It should have been like any other morning for worshipers at the Islamic Center of America here in Dearborn, Mich. Instead, Muslims walked up to their house of worship and found a giant display installed at the front with the words “Trump” and “Make America Great Again.”
It's no secret that hate crimes rose in 2016. It's also no secret that Donald Trump's rhetoric both on the campaign trail and in office have emboldened white supremacists. Incidents like the one that happened at the Islamic Center of America seem to be happening more and more.
It doesn’t matter if President Trump wants his supporters to use his name and slogan this way. The truth is, grassroots Trump supporters are using the words “Trump” and “Make America Great Again” as a dog-whistle to let minority groups know, “We're watching; be afraid.”
Just this Saturday in Detroit, local community members gathered outside a mosque that had recently faced threats from Islamophobes. As they rallied to support the values of inclusion and religious freedom enshrined in the United States constitution, a man on the other side of the street held a blue and white flag with five simple letters on it, “Trump.”
The message was clear. One person who was at the event asked not to be identified, but he said, “I felt the same feeling as if someone were holding a confederate flag.”
The folks at the rally understood what it meant. The person holding the flag knew what it meant. So why, then, do we act like we don't know what these symbols really mean?
Even just a few days after the election, supporters of Trump were using his name as the new cudgel of white supremacy, a reminder to minorities as to who had won and who had lost. A reporter for the Middle East Eye, Ali Harb, described one such incident on his Facebook page.
The history of American oppression and hate is one that starts, often, at the grassroots. The Ku Klux Klan was an organization started by six former confederate soldiers, brooding about the newly elevated position of African Americans in society.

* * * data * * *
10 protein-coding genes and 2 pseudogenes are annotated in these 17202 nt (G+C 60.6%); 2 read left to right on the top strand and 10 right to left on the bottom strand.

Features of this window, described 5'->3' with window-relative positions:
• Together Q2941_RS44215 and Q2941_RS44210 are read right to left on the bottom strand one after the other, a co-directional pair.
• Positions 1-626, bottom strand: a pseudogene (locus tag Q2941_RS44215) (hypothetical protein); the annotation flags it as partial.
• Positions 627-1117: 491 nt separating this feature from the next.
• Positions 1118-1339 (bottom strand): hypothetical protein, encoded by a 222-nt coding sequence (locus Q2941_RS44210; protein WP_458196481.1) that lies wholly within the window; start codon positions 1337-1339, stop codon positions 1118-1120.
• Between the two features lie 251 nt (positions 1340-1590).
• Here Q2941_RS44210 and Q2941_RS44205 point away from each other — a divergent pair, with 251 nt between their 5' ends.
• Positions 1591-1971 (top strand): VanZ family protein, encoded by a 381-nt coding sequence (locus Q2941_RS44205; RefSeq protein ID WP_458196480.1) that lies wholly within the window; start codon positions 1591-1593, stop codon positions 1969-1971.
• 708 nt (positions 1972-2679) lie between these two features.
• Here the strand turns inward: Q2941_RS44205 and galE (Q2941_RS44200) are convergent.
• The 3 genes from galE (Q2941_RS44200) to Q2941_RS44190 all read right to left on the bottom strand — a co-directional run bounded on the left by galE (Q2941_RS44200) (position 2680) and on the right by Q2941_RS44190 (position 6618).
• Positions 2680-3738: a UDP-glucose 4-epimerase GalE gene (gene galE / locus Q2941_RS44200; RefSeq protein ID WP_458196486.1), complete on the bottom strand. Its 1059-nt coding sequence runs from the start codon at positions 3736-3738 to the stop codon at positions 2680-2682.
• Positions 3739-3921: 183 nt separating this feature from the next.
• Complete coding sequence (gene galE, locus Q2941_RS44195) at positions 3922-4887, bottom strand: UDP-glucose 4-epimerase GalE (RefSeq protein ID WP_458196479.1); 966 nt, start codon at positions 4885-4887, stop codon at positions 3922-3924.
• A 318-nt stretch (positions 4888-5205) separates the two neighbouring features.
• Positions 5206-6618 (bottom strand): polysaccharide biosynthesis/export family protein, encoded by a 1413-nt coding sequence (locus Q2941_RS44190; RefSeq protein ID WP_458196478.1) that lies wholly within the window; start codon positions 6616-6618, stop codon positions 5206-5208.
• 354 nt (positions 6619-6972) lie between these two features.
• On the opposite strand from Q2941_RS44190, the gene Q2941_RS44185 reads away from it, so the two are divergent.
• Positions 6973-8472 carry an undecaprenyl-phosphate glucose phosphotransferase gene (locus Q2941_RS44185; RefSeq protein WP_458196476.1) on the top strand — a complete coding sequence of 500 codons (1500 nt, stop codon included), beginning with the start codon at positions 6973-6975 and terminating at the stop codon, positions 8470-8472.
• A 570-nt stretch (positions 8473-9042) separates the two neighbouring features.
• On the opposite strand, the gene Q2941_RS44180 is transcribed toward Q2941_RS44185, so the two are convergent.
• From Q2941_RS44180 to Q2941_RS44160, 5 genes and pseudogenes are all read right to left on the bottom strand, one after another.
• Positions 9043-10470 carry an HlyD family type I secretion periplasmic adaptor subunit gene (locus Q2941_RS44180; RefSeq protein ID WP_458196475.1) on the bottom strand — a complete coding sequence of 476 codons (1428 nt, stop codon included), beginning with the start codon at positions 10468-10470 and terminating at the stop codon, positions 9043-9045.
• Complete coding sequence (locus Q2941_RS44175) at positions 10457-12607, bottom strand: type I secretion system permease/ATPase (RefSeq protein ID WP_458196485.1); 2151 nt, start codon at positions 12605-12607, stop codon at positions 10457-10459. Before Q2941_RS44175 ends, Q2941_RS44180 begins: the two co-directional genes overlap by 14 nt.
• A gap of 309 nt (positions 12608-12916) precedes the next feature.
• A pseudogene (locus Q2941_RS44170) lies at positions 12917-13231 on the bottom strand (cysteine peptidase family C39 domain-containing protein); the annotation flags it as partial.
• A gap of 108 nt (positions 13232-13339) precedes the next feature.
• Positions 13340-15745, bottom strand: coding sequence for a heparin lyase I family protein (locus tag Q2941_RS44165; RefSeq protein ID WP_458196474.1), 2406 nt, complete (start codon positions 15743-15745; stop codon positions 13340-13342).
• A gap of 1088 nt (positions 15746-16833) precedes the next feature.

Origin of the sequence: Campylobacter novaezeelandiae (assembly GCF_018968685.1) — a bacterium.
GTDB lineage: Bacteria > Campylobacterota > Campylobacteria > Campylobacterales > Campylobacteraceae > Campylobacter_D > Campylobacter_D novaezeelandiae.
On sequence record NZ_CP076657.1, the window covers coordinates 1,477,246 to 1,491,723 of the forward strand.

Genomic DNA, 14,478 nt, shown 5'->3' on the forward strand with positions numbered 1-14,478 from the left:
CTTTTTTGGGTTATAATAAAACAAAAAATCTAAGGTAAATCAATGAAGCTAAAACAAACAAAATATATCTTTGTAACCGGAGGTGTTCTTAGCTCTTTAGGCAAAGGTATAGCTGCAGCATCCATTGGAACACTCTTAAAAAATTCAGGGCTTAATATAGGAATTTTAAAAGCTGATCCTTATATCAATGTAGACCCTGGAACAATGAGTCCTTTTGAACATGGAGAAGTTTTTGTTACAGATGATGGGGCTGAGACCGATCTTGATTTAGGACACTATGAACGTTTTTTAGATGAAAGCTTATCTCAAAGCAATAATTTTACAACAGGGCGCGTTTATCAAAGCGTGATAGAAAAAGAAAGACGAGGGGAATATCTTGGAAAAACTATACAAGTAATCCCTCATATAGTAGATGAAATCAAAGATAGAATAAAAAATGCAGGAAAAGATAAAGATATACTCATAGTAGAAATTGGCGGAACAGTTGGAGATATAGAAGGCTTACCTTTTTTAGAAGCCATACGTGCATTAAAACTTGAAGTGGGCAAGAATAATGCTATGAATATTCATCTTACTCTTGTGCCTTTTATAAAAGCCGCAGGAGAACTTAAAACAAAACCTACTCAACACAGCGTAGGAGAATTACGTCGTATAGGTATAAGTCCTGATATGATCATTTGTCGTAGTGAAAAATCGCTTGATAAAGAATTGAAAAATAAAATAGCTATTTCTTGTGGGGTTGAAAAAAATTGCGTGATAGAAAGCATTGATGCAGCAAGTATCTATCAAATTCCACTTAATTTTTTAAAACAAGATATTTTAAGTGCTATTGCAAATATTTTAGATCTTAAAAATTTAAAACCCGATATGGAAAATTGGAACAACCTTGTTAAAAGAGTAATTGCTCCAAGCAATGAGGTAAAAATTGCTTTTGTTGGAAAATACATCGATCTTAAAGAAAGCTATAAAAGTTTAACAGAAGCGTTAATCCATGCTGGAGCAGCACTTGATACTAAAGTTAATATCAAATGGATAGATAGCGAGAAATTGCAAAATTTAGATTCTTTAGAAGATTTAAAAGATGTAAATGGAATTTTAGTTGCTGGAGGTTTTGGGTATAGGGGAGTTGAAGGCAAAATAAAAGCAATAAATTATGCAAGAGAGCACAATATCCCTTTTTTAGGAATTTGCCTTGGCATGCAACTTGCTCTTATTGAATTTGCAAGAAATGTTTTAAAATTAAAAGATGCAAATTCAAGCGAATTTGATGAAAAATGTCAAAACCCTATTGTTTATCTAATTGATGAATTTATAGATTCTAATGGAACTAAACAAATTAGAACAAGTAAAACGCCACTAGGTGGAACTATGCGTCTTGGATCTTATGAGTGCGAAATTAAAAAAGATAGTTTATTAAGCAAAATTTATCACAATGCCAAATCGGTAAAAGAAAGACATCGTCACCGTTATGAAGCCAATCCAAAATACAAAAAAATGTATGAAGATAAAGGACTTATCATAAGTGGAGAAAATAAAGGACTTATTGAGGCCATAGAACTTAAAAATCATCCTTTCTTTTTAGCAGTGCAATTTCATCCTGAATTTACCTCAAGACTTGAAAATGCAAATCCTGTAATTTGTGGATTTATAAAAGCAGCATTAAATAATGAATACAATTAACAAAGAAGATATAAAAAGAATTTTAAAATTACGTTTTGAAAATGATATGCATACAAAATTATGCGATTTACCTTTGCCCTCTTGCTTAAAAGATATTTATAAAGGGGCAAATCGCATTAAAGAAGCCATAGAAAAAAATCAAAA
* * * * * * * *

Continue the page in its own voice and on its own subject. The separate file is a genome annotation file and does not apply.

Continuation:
The Klan went on to commit one of longest streaks of terrorism in United States history by lynching thousands of persons, assassinating political leaders who supported racial equality and by creating a broad membership network that acted as a sort of anti-equality militia.
The Klan also pushed their own members to run for office and write the Jim Crow laws that would delay the real enforcement of our 13th, 14th and 15th constitutional amendments for decades. Those who opposed them often found a burning cross on their lawn, an ominous warning that, “We're watching; be afraid.”
As white supremacist groups grow once more and threats against mosques and synagogues become more common, we need to be honest about what the use of the “Trump” brand and the words “Make America Great Again” really mean. By hijacking these symbols white supremacist groups can now display their beliefs in the form of a hat or flag without the backlash that would come from a swastika or klan outfit.
It's time somebody just said it out loud: we know what you’re doing. Let's put all the cards on the table and quit beating around the bush. Likewise, President Trump himself is responsible for his brand, and if he doesn’t agree with such a use, he needs to vigorously fight against it.
There is no more feigning ignorance. People who deny Trump's name and slogan are being used to represent white supremacy are complicit in the hatred they ignore. Whether President Trump likes it or not, his supporters have turned his name into America's new burning cross.